By Stephanie Zacharek
By Alan Scherstuhl
By Amy Nicholson
By Alan Scherstuhl
By Stephanie Zacharek
By Amy Nicholson
By Abby Garnett
By Chris Klimek
Sidney Lumet has had enough ups and downs in his long, prolific career that it's never safe to count him out ... even after two disappointing films in a row, A Stranger Among Us (1992) and Guilty as Sin (1993). Even the greatest directors frequently falter in their seventies, so it's pleasant to report that with Night Falls on Manhattan, his first film since passing that milestone, Lumet is largely back in form.
Night Falls is another examination of familiar Lumet turf -- the world of New York's cops, criminals, and district attorneys -- previously examined in Serpico (1973), Prince of the City (1981), and Q&A (1990). So identified is Lumet with gritty New York drama that one has to pause to remember that '82's The Verdict was set in Boston and that the director's filmography also includes comedies (Just Tell Me What You Want, Bye Bye Braverman), tricky thrillers (Murder on the Orient Express, Deathtrap), and even a musical (The Wiz).
Night Falls on Manhattan stars Andy Garcia as Sean Casey, an ex-cop who, after passing the bar, goes to work for the D.A.'s office. When Sean's father, veteran officer Liam Casey (Ian Holm), is seriously wounded by major drug dealer Jordan Washington (Shiek Mahmud-Bey), who kills a couple of other cops in his escape, D.A. "Morgy" Morgenstern (Ron Leibman) sees the chance for a big public relations ploy. About to be challenged in an election, Morgy decides to go for headlines by assigning the green, untested Sean to prosecute this important case.
To complicate matters, Washington turns himself in, aided by flashy defense attorney Sam Vigoda (Richard Dreyfuss), the one lawyer in town shameless enough to come up with a really good defense for his client, an admitted scumbag. To complicate matters even further, the moment the trial is over Sean gets romantically involved with Vigoda's assistant, Peggy Lindstrom (Lena Olin).
We expect the film to be about the trial, but Lumet surprises us by wrapping that up before the halfway point. While the issues in the court case are strong enough to carry the movie, the central conflicts don't emerge until afterward, when Sean -- who has become, through a reasonably believable series of events, the new D.A. -- begins to realize the moral rot on both sides of the law.
Even in his lesser films, Lumet can be counted on to get first-rate, often great performances from his actors. The players here are excellent throughout; it's no fault of Garcia's that he's upstaged by some of the supporting cast, who have flashier roles. Dreyfuss puts his dimples to good use as the grandstanding Vigoda. The actor claims to have based his characterization on the late William Kunstler, but his physical resemblance to Alan Dershowitz is hard to overlook.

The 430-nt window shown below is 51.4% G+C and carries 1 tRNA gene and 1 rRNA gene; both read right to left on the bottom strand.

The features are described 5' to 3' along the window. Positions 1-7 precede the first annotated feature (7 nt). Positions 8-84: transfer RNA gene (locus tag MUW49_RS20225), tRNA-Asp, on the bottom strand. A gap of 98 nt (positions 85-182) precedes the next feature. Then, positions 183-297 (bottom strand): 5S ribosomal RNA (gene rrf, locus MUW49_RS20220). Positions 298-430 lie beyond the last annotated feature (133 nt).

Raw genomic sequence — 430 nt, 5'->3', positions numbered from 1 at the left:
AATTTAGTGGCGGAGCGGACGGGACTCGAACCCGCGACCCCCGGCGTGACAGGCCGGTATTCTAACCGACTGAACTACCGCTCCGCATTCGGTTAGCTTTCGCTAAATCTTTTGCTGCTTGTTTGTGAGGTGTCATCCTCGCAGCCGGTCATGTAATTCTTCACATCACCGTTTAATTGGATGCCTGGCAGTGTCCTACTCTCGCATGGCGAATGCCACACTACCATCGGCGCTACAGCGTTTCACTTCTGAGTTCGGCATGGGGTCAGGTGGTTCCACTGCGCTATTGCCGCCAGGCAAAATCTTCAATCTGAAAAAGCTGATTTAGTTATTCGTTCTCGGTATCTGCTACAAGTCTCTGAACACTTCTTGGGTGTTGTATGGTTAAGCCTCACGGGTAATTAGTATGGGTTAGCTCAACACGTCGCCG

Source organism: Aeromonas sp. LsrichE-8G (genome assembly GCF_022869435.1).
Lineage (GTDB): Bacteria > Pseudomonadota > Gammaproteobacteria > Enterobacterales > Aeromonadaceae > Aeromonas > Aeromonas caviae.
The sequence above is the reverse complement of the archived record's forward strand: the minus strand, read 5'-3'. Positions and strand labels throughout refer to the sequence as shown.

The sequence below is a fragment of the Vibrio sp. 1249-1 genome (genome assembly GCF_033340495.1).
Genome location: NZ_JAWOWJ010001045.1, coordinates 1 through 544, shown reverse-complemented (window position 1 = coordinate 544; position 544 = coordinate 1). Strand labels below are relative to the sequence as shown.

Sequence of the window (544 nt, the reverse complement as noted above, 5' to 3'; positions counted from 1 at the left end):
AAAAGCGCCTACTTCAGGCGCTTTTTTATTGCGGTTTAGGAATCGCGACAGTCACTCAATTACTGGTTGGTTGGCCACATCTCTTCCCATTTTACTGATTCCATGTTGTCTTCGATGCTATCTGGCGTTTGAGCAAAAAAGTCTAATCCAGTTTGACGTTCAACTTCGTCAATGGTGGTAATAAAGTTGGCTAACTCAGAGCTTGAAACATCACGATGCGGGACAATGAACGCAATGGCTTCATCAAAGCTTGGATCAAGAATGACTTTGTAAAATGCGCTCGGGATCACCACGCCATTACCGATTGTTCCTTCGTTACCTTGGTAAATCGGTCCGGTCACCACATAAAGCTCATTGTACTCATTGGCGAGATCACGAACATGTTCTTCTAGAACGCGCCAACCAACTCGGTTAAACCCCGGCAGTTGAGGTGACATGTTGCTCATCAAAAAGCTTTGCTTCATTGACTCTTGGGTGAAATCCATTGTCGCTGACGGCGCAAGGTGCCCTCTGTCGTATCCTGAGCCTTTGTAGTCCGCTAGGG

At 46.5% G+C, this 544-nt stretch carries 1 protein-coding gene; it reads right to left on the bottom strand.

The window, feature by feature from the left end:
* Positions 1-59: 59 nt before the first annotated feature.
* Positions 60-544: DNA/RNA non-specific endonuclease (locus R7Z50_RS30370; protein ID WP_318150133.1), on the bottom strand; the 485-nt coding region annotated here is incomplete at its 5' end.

Leibman fares even better. In his early career he was riveting in a broad range of stage material, from Moliere to Beckett. But on film he has been used largely in irritating, whiny parts. (Indeed, even more than James Woods, Leibman was born to play Roy Cohn.) Unfortunately, he's so good in unlikable parts that it's hard to remember he can do anything else. It's lucky for Al Pacino that he was cast early on in brooding, sexy roles; if he had started out as the braying asshole of Scent of a Woman and Heat, he'd be in the same fix. In Night Falls, Leibman's Morgenstern displays some of that abrasive quality, but the actor is able to make us ultimately like Morgy; his loudness doesn't stop a certain degree of charm from coming through.
As satisfying as much of the film is, there are a few missteps, large and small, that may require indulgence on the part of viewers. The small things are trivial irritants: Why in God's name does Lumet cast a Garcia doppelganger in a small role? Very early in the movie, we meet the amusingly named Schmuelie the Stoolie, who sets the action in motion; shot almost entirely in shadows, actor Anthony Allesandro looks and sounds so much like Garcia that we spend the rest of the movie expecting some Witness for the Prosecution surprise unveiling.
More serious is the strange, lopsided dramatic structure. At his best -- in, say, 12 Angry Men and Dog Day Afternoon -- Lumet's integration of issues, action, and drama is seamless. In those films, as in much of his work, his strong, veteran screenwriters shape the material; it's rarely possible to assess, looking from the outside, just how much a director has contributed to a screenplay. But it must be noted that here -- as in Q&A, the only other film on which Lumet has taken a solo writing credit -- the issues and the action don't peak together: There is an unsettling sense of anticlimax while Lumet is wrapping things up.
Still, even if Lumet doesn't approach the heights of his best work here, this is his best movie since the strange, underrated Family Business (1989), in which the director managed to use bizarre casting -- Sean Connery, Dustin Hoffman, and Matthew Broderick as grandfather, father, and son -- to his advantage. Any filmmaker who has the nerve to present those three as a family, and the skill to make us believe it, deserves the indulgence of his failures.
Night Falls on Manhattan.
Written for the screen by Sidney Lumet, based on Tainted Evidence by Robert Daley; directed by Lumet; with Andy Garcia, Ian Holm, James Gandolfini, Lena Olin, Richard Dreyfuss, and Ron Leibman.
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